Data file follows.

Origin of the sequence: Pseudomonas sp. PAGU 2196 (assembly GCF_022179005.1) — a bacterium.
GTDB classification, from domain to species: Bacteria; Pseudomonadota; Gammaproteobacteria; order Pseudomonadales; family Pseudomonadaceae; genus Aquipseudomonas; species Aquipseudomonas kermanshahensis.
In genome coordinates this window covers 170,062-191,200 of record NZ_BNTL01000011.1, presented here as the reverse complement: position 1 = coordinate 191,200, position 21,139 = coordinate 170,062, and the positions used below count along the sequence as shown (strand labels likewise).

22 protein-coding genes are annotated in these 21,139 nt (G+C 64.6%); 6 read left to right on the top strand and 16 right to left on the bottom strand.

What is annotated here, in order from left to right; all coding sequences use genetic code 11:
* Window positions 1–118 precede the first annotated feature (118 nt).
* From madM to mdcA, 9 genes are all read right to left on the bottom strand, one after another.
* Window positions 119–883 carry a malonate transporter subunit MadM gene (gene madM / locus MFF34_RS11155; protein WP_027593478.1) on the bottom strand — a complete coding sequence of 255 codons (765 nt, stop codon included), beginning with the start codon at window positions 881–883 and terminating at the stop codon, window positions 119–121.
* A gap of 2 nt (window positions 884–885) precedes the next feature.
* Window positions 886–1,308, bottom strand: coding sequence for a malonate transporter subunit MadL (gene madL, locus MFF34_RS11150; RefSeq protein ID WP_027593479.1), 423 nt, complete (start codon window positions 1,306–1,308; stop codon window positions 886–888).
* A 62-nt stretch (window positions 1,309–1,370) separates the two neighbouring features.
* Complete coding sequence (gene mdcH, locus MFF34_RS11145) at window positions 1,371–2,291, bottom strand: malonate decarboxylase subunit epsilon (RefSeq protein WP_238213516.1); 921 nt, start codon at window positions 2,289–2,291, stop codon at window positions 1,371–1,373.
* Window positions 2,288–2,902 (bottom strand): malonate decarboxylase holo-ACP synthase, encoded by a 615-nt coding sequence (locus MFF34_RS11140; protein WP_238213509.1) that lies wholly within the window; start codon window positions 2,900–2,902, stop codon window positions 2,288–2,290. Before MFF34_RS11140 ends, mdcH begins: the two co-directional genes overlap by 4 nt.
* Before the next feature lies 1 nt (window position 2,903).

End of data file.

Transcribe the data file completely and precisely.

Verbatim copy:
Origin of the sequence: Pseudomonas sp. PAGU 2196 (assembly GCF_022179005.1) — a bacterium.
GTDB classification, from domain to species: Bacteria; Pseudomonadota; Gammaproteobacteria; order Pseudomonadales; family Pseudomonadaceae; genus Aquipseudomonas; species Aquipseudomonas kermanshahensis.
In genome coordinates this window covers 170,062-191,200 of record NZ_BNTL01000011.1, presented here as the reverse complement: position 1 = coordinate 191,200, position 21,139 = coordinate 170,062, and the positions used below count along the sequence as shown (strand labels likewise).

22 protein-coding genes are annotated in these 21,139 nt (G+C 64.6%); 6 read left to right on the top strand and 16 right to left on the bottom strand.

What is annotated here, in order from left to right; all coding sequences use genetic code 11:
* Window positions 1–118 precede the first annotated feature (118 nt).
* From madM to mdcA, 9 genes are all read right to left on the bottom strand, one after another.
* Window positions 119–883 carry a malonate transporter subunit MadM gene (gene madM / locus MFF34_RS11155; protein WP_027593478.1) on the bottom strand — a complete coding sequence of 255 codons (765 nt, stop codon included), beginning with the start codon at window positions 881–883 and terminating at the stop codon, window positions 119–121.
* A gap of 2 nt (window positions 884–885) precedes the next feature.
* Window positions 886–1,308, bottom strand: coding sequence for a malonate transporter subunit MadL (gene madL, locus MFF34_RS11150; RefSeq protein ID WP_027593479.1), 423 nt, complete (start codon window positions 1,306–1,308; stop codon window positions 886–888).
* A 62-nt stretch (window positions 1,309–1,370) separates the two neighbouring features.
* Complete coding sequence (gene mdcH, locus MFF34_RS11145) at window positions 1,371–2,291, bottom strand: malonate decarboxylase subunit epsilon (RefSeq protein WP_238213516.1); 921 nt, start codon at window positions 2,289–2,291, stop codon at window positions 1,371–1,373.
* Window positions 2,288–2,902 (bottom strand): malonate decarboxylase holo-ACP synthase, encoded by a 615-nt coding sequence (locus MFF34_RS11140; protein WP_238213509.1) that lies wholly within the window; start codon window positions 2,900–2,902, stop codon window positions 2,288–2,290. Before MFF34_RS11140 ends, mdcH begins: the two co-directional genes overlap by 4 nt.
* Before the next feature lies 1 nt (window position 2,903).